• CommentAuthordnewling
    • CommentTimeNov 21st 2011 edited
     (10354.6)
    YAHOOOOO! A challenge that uses something from British girls's comics! Did somebody take up my suggestion for such a challenge? If they did, I'm really pleased!

    I've been part of the research into why girls' comics died and the campaign to bring them back. If a new title does come, I hope to be a writer for it.

    Well, this challenge sounds right up my alley. Hmm, how shall I bring Bunty and Lorna Drake out of the 'Slough of Despond' (failure of the industry to empathise with readers and writers) as Pat Mills, the big name in British comics, puts it? He did it with Tammy, which went for darkness and grittiness. The early Tammy was full of dark, cruel serials, the most notorious of which was "The Slave of War Orphan Farm". Then there was Misty, which went for goth, horror and the supernatural - and became another remake/remodel around here somewhere. The new trends led to huge sales and a whole new revolution in boys' comics with 2000AD and Battle - but they eventually faded, and the industry slid into what Daddy SI describes above.

    There is just one thing I ask: all artists please, please, give the ballet justice! If there is one thing I could never stand in British girls' comics, it was badly-drawn ballet. Some of the ballet was drawn badly because their artists did not draw ballet positions correctly, or their artistic style was not right for ballet, or both.

    Of course, there were artists who could draw absolutely fabulous ballet in girls' comics, the best of which (in my opinion) was John Armstrong. If you look at how Armstrong could draw gymnastics, you will see why. It beats me why I saw Armstrong draw only one ballet story, "Jill's Only Joy" from Tammy. He should have been drawing far more ballet stories than that, he was just the artist for it.
    •  
      CommentAuthordorkmuffin
    • CommentTimeNov 21st 2011
     (10354.7)
    • CommentAuthordnewling
    • CommentTimeNov 21st 2011
     (10354.8)
    @dorkmuffin: thank you for the link.

    I have now decided what I want to do for Lorna.
  5.  (10354.9)
    Please someone channel the bastard child of Degas and Warren Ellis for this.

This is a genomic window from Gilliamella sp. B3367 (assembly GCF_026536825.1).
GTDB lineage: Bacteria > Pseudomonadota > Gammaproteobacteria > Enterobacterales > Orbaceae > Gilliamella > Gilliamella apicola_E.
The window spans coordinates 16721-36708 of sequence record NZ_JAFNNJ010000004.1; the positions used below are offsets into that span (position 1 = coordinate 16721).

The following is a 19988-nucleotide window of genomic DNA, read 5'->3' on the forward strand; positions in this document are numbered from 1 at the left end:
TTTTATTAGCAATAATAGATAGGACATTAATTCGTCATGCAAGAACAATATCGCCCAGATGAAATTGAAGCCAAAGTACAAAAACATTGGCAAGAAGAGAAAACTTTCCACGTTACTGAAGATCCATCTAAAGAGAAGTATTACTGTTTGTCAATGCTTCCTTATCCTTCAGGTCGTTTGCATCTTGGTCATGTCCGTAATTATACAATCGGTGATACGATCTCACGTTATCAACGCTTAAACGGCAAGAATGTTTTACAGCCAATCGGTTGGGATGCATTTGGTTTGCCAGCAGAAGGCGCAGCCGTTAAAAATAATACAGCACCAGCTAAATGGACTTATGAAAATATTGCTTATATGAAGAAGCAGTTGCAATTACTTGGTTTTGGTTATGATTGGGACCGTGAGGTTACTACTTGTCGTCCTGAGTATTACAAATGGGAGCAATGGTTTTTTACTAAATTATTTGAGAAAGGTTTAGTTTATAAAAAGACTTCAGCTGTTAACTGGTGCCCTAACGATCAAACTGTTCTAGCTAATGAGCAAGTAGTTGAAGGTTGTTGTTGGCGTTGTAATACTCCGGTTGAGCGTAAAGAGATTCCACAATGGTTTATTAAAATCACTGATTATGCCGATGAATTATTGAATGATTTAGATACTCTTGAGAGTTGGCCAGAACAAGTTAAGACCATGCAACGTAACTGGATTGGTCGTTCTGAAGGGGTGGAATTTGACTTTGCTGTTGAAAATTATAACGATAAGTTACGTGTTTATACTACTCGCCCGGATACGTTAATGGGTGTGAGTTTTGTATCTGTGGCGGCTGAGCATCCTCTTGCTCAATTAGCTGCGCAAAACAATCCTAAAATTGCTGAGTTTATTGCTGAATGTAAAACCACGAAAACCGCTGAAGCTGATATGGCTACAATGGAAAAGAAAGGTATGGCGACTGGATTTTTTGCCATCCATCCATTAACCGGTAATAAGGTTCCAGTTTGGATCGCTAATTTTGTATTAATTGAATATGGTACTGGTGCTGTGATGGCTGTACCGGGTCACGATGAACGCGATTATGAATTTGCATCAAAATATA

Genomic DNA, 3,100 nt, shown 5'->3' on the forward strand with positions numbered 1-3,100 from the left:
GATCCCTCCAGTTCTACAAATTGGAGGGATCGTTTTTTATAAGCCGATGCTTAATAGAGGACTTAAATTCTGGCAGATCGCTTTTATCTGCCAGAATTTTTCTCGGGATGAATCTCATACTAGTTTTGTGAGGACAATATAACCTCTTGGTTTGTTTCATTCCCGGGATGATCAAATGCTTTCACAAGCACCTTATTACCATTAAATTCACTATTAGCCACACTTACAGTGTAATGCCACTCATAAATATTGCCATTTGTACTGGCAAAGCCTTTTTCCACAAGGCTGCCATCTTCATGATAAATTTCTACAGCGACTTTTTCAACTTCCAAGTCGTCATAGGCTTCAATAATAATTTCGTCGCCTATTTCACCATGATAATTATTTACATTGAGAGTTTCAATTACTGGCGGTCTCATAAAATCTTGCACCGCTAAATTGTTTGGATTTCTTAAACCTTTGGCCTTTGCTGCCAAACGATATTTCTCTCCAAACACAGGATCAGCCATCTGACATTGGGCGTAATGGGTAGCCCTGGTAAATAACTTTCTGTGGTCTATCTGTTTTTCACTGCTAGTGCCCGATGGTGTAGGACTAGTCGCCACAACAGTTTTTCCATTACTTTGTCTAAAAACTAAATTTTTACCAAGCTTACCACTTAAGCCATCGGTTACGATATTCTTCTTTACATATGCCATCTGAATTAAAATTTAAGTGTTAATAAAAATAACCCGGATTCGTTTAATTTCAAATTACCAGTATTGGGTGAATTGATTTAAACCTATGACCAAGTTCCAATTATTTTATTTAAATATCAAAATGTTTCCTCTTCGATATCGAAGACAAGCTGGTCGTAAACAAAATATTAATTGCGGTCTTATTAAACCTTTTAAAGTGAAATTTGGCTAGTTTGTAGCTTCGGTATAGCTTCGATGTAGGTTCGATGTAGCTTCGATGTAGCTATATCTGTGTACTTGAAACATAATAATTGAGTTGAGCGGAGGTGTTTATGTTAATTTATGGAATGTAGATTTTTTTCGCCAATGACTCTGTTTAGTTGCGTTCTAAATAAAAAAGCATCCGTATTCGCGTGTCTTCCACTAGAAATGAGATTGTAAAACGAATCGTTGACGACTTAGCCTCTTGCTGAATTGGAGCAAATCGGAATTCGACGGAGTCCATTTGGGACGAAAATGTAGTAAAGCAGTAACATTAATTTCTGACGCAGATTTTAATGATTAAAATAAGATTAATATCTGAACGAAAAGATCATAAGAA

Please.
  6.  (10354.10)
    Thoughts of that girl from "Sucker Punch" spring to mind, but I imagine people 'round here will do much better.
    •  
      CommentAuthorgnilleps
    • CommentTimeNov 22nd 2011
     (10354.11)
    @dorkmuffin Fantastic reference! Cheers!
    • CommentAuthordnewling
    • CommentTimeNov 22nd 2011 edited
     (10354.12)
    @gnilleps: sounds like you've got something in mind already!
  7.  (10354.13)
    I actually consider this one outside of my wheelhouse. Should be interesting. I'm getting a circus/aerial performance art vibe and that gives me an excuse to throw in a clown love interest. Idea cemented.
    • CommentAuthordnewling
    • CommentTimeNov 22nd 2011
     (10354.14)
    @Dirtbag_Kingdom: Is Lorna going to do a pole dance act?
    • CommentAuthorflecky
    • CommentTimeNov 24th 2011
     (10354.15)
    I look forward yet once again to the sick and perverted shit you talented fookers spurt out.God Speed!!!
  8.  (10354.16)
    All I know is I plan on drawing the ballet HORRIBLY FUCKING WRONG! :)
    •  
      CommentAuthorsebfowler
    • CommentTimeNov 24th 2011
     (10354.17)
    I'm going to put this up as a placeholder in case I don't finish my proper idea. It's really just a re-costumed, repainted, facied-up sketch I did a while ago while watching Body Remix-Goldberg Variations, via (I think) Vornaskotti.
    LornaDrake
    • CommentAuthorkmcleod
    • CommentTimeNov 25th 2011
     (10354.18)
    dance
  9.  (10354.19)
    OK, so Lorna Drake had that freak accident/attack while learning the dancing language of the brainjellyfish in Sagan 4. The aliens reconstructed her. Now she has access to their mind dance.

    Lorna Drake by Axel Medellin
  10.  (10354.20)
    Going to find the time to do this, it has been too long. I think the crimson clown was my last one.